McBee

Will McBee had an outstanding year on the basketball court for Watertown-Mayer this past season, earning the team’s MVP award among a myriad of other accolades that came when the senior post player averaged 16 points and 10.5 rebounds per game.

“Will became such a consistent player for us this season,” said coach Kent Janikula. “We always knew he was going to perform at a high level for us night in and night out. Will did a great job of working expanding his game while at the same time improving on his strengths.”

So it should be no surprise that a 6 foot, 6 inch player averaging a double-double is moving on to play college basketball, yet continuing his career on the court is a twist ending to a stellar athletic career in high school.

“Up until my junior year of high school I was set on becoming a college baseball player,” McBee said. “I was recruited by multiple division II and division III schools from different showcases that I attended. A switch just flipped midway through my junior year of basketball that I enjoyed basketball more than baseball, and that as a 6’6” basketball player I could expand my game and carry over my success to the collegiate level.”

The towering post presence for the Royals was set to be a collegiate baseball player before he made the switch to pursue basketball. McBee led the baseball team in hitting as a sophomore, and attended a few showcases in front of college coaches which generated interest. Several colleges offered him opportunities to play, and then he was invited to camps around the country. The showcases he played in were Showtime Sports (held in Burnsville after his sophomore year), UnderArmour (held in Stillwater), and Showball (IMG Academy in Bradenton, FL).

But McBee started to really develop into a star basketball player, tallying more than 900 points, 600 rebounds and 100 assists in his high school career.

“Experience goes a long way to improvement,” Janikula said. “Will understands the game well and does a great job on the offensive and defensive end even if the ball isn’t in his hands. The game slows down for players when they develop a higher basketball IQ. This has happened for Will and I think him getting a chance to see Varsity action all the way back as a freshmen has made him a smarter player.”

It was not always easy for McBee, as he had to fight through multiple injuries. He broke a finger in AAU basketball after his freshman year that required surgery, broke an ankle on a jump ball the following summer in high school summer league and then tore a meniscus last fall at the start of football that required surgery. But each time he dealt with a setback, he ultimately became stronger, culminating with a stellar senior season that included the honor of player of the week from the Star Tribune.

“One of the biggest reasons he had such a big senior season for us is how much stronger he has become,” Janikula said. “He made it a priority to bulk up. Playing inside the paint you rarely can score/rebound without contact. This season he often was the strongest player on the floor which allowed him to score and rebound with great consistency.”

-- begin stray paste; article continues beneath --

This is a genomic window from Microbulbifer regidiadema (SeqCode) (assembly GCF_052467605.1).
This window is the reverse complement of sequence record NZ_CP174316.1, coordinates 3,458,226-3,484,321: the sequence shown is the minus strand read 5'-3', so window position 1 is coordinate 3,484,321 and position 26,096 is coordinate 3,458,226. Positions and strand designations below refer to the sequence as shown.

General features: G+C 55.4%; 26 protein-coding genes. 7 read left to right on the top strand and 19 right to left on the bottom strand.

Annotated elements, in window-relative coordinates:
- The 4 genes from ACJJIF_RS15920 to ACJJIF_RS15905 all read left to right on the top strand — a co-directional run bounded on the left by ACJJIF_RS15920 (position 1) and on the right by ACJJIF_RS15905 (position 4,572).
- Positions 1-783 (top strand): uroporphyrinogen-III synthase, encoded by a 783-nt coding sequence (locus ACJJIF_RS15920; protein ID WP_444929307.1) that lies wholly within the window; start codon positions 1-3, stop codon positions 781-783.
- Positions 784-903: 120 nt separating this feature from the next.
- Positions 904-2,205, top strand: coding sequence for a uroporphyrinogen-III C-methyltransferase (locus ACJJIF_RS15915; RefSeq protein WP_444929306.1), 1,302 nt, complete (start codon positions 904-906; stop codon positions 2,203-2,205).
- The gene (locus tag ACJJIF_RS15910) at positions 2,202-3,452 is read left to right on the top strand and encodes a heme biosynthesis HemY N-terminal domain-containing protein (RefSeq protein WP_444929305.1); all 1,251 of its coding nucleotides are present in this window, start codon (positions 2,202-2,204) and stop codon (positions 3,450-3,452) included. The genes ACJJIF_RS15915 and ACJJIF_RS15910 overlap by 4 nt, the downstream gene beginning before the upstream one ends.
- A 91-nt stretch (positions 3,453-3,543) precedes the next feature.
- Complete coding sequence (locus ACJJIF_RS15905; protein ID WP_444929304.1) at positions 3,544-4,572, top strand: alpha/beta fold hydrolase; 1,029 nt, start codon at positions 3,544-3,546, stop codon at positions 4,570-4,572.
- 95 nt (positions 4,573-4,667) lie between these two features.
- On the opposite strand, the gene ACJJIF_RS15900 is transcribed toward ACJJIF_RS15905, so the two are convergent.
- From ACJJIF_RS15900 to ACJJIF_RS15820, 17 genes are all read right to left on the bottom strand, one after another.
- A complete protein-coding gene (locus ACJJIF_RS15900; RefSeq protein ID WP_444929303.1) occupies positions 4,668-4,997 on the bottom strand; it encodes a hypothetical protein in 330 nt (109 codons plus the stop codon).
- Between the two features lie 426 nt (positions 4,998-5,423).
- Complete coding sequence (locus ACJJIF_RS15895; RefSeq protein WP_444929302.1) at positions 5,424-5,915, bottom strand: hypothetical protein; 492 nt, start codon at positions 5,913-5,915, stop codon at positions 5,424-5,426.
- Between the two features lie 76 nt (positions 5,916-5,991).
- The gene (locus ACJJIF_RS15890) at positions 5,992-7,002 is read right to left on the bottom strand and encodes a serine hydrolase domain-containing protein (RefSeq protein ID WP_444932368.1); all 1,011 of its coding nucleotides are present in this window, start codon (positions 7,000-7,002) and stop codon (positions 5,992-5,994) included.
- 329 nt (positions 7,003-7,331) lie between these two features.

His development paralleled the team’s success on the court, as the Royals improved their record in each of the last two seasons. The Royals started the 2019-2020 season with an 11-4 start and doubled their wins from 2 years ago, finishing with a winning record for the first time in 3 years.

“Through my 4 years, the basketball team has definitely had its ups and downs,” McBee said. “After that great group of seniors my freshman year were done, there were a lot of question marks going forward. Our struggles my sophomore and junior year proved to help us this past year in having a winning record. I think that our senior experience as well as coach Janikula’s growth in his game plans really helped us close out a bunch of close games, where if we don’t have that we lose five to seven more games.”

And while the senior class got to show their meteoric rise on the court, they unfortunately did not get a chance to show it on the diamond, as the season was cancelled due to the COVID-19 pandemic.

“Our baseball team has been down the last few years, we had losing records my last couple years on the varsity team,” McBee said. “To go with the great culture being set by first year coach Ryan Trucke, we had a strong senior class coming in, as well as a few underclassman with some talent where I think we would’ve had a season similar or better than our year in basketball.”

But there are plenty of moments as a Royal to look back on fondly.

“I’ve really enjoyed playing sports here at Watertown-Mayer,” said McBee. “With it being a smaller community, I’ve been able to get to know my coaches and teammates better through different sports.”

And McBee’s favorite moment as a Royal indicates how much he valued the team over the individual, wanting the best for Watertown-Mayer.

“My favorite moment of my high school basketball career was when our team upset No. 5 seed Holy Family my junior season, even though I was injured,” McBee said. “Even though I wasn’t able to contribute anything on the court that game, it was great to see my team celebrate the win after.”

Through all the accolades and memories made, there is one thing that McBee was not able to achieve in his time as a Royal, though he hopes to get there at the University of Minnesota-Morris.

“At Watertown-Mayer I had a great career, but I was under 100 points away from scoring 1,000 over my 4 years,” he said. “That being said, I’d really like to get in the 1,000 point club at Morris. I feel blessed to be able to play basketball at the next level. Though I never really thought of myself as a basketball player, I really began to enjoy playing and I’m very thankful that coach Grove has given me an opportunity to be on the Morris basketball team.”

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